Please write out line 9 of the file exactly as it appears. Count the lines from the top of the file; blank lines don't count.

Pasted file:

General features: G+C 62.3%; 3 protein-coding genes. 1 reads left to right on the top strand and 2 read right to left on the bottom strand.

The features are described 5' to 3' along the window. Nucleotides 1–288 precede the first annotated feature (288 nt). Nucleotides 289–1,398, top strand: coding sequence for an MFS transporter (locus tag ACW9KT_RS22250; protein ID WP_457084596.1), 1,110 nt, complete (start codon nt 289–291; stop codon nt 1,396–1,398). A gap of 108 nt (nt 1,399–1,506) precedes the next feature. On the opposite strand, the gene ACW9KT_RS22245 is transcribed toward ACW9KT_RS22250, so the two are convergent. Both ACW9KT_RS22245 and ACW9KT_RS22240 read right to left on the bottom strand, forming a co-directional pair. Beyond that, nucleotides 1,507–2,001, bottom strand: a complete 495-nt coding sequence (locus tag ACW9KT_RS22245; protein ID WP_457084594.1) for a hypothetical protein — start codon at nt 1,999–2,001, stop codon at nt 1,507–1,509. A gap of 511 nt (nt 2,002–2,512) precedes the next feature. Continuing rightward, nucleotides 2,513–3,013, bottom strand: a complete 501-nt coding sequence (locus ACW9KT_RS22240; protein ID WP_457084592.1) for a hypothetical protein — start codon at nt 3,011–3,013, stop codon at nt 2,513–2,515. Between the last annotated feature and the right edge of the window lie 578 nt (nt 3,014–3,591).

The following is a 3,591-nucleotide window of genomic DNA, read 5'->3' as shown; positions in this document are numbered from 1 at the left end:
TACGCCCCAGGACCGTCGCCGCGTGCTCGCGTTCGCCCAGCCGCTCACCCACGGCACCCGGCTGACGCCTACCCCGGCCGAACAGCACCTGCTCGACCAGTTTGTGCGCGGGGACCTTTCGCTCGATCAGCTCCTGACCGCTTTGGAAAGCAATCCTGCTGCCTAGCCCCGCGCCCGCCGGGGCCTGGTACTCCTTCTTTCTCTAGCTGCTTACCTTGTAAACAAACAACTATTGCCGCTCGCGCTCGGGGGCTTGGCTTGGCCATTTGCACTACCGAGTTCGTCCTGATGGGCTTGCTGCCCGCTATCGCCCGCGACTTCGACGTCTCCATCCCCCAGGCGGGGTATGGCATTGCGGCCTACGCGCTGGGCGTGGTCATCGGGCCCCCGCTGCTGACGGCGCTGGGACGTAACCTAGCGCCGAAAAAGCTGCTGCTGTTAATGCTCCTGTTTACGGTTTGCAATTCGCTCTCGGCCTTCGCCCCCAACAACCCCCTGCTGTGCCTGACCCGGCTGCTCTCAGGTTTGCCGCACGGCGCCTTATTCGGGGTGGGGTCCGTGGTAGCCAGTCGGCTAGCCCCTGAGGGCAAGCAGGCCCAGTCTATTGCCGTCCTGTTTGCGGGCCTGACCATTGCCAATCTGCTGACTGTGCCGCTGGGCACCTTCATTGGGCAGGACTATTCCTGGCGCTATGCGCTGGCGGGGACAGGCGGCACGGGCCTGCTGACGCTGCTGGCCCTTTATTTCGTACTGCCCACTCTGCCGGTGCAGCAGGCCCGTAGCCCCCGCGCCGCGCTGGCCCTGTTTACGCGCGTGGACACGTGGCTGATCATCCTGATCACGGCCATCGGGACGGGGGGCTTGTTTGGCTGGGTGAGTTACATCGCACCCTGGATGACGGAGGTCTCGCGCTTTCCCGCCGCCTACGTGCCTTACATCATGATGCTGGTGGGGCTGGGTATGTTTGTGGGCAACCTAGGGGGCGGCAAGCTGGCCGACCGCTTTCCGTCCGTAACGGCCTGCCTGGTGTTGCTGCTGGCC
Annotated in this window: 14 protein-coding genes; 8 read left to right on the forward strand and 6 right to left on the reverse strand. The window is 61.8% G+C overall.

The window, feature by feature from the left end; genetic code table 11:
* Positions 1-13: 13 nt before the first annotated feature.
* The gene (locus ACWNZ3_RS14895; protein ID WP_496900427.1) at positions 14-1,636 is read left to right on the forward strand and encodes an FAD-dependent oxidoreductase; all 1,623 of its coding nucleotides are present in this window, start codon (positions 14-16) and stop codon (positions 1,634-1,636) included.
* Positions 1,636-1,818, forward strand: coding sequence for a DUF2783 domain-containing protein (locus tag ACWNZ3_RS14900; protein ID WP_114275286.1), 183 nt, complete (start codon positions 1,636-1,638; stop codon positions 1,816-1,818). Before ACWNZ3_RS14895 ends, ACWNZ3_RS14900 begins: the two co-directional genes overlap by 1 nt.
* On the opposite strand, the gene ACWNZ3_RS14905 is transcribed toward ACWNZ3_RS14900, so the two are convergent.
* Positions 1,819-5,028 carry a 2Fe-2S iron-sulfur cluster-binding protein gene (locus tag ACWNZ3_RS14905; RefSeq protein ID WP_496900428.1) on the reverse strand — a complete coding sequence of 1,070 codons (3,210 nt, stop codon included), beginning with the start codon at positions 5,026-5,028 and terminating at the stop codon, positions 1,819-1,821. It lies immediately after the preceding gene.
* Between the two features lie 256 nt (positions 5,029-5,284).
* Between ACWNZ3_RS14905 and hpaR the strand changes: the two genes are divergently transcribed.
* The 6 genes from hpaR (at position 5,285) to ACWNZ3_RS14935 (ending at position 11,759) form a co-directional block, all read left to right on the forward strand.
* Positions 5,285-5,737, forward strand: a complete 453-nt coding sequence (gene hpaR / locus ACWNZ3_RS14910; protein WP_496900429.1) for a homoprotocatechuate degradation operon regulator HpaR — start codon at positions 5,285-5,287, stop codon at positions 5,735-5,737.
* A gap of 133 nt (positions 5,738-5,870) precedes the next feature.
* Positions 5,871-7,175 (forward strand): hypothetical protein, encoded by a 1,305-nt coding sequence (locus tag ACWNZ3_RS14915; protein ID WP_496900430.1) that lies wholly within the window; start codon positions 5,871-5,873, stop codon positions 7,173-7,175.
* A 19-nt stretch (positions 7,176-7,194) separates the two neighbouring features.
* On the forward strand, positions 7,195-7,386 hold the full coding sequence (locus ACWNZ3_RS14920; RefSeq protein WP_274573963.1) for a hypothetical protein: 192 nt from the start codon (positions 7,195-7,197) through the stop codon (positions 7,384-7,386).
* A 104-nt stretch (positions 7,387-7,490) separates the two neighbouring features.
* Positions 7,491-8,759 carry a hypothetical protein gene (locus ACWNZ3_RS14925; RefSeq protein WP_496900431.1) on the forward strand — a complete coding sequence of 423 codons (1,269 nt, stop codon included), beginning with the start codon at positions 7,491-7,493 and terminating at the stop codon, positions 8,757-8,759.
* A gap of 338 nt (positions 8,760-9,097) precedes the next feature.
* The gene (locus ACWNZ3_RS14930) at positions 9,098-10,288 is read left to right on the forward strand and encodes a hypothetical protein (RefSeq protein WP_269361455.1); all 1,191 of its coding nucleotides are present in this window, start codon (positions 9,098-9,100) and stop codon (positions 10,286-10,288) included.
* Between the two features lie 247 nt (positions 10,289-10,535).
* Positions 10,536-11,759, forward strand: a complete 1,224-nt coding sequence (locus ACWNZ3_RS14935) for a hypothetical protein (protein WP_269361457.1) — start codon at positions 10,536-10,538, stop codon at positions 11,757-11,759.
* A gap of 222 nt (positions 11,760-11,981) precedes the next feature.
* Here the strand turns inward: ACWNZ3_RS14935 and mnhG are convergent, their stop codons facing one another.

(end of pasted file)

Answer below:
* Positions 1,636-1,818, forward strand: coding sequence for a DUF2783 domain-containing protein (locus tag ACWNZ3_RS14900; protein ID WP_114275286.1), 183 nt, complete (start codon positions 1,636-1,638; stop codon positions 1,816-1,818). Before ACWNZ3_RS14895 ends, ACWNZ3_RS14900 begins: the two co-directional genes overlap by 1 nt.